A new study published in Scientific Reports says: "By analyzing changes in Google query volumes for search terms related to finance, we find patterns that may be interpreted as 'early warning signs' of stock market moves." Google Trends has been used to help track the spread of the flu and the rise and fall of fads, and now researchers claim it can be a useful tool for beating the stock market.
But plenty of questions remain that investors should ask before googling how to profit from the findings.
Researchers took 98 common words, including "restaurant," "stocks," "religion," and "happy," and found a statistically significant relationship between the search popularity of many words and the weekly movement of the Dow Jones Industrial Average (DJINDICES:^DJI) from 2004 to 2011.
The most telling word for future movement was "debt." The researchers formed a trading strategy based on this word, and while the Dow Jones returned just 16% over the seven-year period, the Google Trend strategy returned 326%.
Other supposedly predictive words and the standard deviations above a random-strategy return include:
|Word||Cumulative Return (standard deviations)|
But before you take out your dictionary and start clicking, there are several things to think about.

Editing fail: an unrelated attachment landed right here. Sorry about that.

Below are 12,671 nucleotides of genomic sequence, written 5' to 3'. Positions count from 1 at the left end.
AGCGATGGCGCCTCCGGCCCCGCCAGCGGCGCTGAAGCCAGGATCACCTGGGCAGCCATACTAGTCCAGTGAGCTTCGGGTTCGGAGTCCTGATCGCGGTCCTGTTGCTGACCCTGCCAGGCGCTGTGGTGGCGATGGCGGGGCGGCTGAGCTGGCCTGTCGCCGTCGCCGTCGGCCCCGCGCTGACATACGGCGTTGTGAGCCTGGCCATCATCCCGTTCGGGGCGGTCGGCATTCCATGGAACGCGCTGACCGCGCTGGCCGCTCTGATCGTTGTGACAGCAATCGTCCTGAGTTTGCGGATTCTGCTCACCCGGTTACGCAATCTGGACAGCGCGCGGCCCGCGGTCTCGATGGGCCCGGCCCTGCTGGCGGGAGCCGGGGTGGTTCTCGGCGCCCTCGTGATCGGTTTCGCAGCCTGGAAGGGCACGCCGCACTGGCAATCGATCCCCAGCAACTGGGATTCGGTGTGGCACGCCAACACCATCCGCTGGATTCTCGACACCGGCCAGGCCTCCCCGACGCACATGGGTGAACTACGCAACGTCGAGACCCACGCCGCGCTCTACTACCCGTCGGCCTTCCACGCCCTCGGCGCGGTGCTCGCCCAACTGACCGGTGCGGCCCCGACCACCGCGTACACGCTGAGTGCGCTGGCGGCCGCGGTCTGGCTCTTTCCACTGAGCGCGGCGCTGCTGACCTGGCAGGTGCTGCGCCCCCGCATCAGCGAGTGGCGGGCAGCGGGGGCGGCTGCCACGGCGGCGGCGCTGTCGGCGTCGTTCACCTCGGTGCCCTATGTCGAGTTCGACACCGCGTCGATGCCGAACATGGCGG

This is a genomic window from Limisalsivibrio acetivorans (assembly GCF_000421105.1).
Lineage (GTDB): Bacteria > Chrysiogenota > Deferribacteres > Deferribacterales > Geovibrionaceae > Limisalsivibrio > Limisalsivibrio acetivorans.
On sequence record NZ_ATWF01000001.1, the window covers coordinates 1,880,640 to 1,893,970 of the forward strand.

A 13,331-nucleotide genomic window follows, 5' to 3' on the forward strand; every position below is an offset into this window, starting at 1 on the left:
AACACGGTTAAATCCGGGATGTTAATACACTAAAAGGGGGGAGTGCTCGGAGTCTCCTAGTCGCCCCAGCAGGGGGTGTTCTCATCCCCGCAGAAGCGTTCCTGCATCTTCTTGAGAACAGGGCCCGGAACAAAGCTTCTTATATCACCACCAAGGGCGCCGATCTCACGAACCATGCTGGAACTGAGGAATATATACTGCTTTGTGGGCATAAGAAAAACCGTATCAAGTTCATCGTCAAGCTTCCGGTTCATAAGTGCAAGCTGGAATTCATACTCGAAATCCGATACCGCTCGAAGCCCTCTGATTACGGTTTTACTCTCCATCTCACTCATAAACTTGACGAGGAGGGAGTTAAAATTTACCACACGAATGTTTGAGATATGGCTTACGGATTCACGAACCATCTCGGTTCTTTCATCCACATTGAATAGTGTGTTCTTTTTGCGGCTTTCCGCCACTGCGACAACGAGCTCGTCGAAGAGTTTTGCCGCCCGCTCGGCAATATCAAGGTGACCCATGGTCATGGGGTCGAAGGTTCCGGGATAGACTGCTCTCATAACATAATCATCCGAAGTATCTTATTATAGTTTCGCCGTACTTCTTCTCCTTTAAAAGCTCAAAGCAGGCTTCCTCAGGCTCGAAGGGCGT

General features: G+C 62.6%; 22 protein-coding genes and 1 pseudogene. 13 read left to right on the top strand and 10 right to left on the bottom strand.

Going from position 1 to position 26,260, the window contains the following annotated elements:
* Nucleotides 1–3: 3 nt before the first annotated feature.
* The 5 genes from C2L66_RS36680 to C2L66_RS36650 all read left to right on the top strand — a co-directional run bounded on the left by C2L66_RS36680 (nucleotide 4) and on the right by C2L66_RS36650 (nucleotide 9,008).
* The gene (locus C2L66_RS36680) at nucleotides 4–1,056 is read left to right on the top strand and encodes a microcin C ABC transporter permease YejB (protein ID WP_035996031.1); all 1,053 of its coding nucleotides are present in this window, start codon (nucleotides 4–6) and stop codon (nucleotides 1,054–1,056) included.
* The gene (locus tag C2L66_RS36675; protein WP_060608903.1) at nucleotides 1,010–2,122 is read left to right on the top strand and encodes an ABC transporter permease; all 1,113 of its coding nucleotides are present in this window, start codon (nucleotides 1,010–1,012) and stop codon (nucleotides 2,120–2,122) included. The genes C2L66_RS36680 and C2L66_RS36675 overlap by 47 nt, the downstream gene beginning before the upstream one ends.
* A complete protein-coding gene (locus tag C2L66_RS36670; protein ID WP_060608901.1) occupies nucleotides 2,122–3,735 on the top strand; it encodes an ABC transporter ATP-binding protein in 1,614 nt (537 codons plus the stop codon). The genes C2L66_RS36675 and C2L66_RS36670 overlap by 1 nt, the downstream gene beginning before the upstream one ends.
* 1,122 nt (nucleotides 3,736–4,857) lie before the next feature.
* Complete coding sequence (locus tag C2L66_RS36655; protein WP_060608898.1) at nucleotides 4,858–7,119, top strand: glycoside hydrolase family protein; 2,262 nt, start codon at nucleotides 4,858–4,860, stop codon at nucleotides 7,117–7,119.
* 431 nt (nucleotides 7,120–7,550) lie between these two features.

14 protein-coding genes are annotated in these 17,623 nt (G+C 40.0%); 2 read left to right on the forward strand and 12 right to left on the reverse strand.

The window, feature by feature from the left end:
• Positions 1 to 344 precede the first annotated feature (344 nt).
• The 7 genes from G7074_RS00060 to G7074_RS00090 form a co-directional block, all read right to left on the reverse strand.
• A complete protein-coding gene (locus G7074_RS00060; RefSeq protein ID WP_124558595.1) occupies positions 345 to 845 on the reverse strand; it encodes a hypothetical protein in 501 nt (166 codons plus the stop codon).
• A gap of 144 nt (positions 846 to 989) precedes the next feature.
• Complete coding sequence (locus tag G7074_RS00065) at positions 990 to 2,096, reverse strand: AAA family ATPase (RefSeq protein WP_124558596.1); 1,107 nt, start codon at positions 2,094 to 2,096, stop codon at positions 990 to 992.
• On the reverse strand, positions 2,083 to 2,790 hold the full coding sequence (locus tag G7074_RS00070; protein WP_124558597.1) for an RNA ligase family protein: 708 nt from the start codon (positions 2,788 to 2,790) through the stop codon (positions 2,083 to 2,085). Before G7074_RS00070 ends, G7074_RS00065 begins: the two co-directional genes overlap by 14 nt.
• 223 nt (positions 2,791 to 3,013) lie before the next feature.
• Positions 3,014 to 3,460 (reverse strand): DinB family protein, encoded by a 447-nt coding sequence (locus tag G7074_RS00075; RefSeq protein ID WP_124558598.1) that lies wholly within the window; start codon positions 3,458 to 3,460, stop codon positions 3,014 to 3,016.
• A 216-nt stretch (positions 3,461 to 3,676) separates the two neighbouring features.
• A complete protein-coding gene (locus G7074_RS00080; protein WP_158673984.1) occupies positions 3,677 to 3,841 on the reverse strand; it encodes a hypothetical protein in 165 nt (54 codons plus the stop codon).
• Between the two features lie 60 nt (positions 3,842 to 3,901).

While "debt" seemingly did a fantastic job at predicting the market and earning outsize returns, so did such unrelated words as "color," "restaurant," "religion," "cancer," and "marriage." One might hypothesize that optimistic traders search for restaurants more before a positive week of trading, but the other words point to data that has found relationships without a true connection. When testing so many words, some are bound to show some significance, even if there really is none. There are bound to be false positives.
The results seem coincidental: Even though "marriage" led to a relatively well-performing strategy, "ring" led to the worst-performing strategy.
Additionally, the strategy of buying or selling the market every week fails to take into account trading costs. Such a strategy would rack up not only brokerage fees, but also an investor's time, effort, and anxiety.
Stick with what you know
Even if this strategy has merit, this publication will likely have taken away any extra gains investors could tease out of these words. It's best to keep focusing on a company's fundamentals, value, management, and future prospects.
Fool contributor Dan Newman has no position in any stocks mentioned. The Motley Fool has no position in any of the stocks mentioned. Try any of our Foolish newsletter services free for 30 days. We Fools may not all hold the same opinions, but we all believe that considering a diverse range of insights makes us better investors. The Motley Fool has a disclosure policy.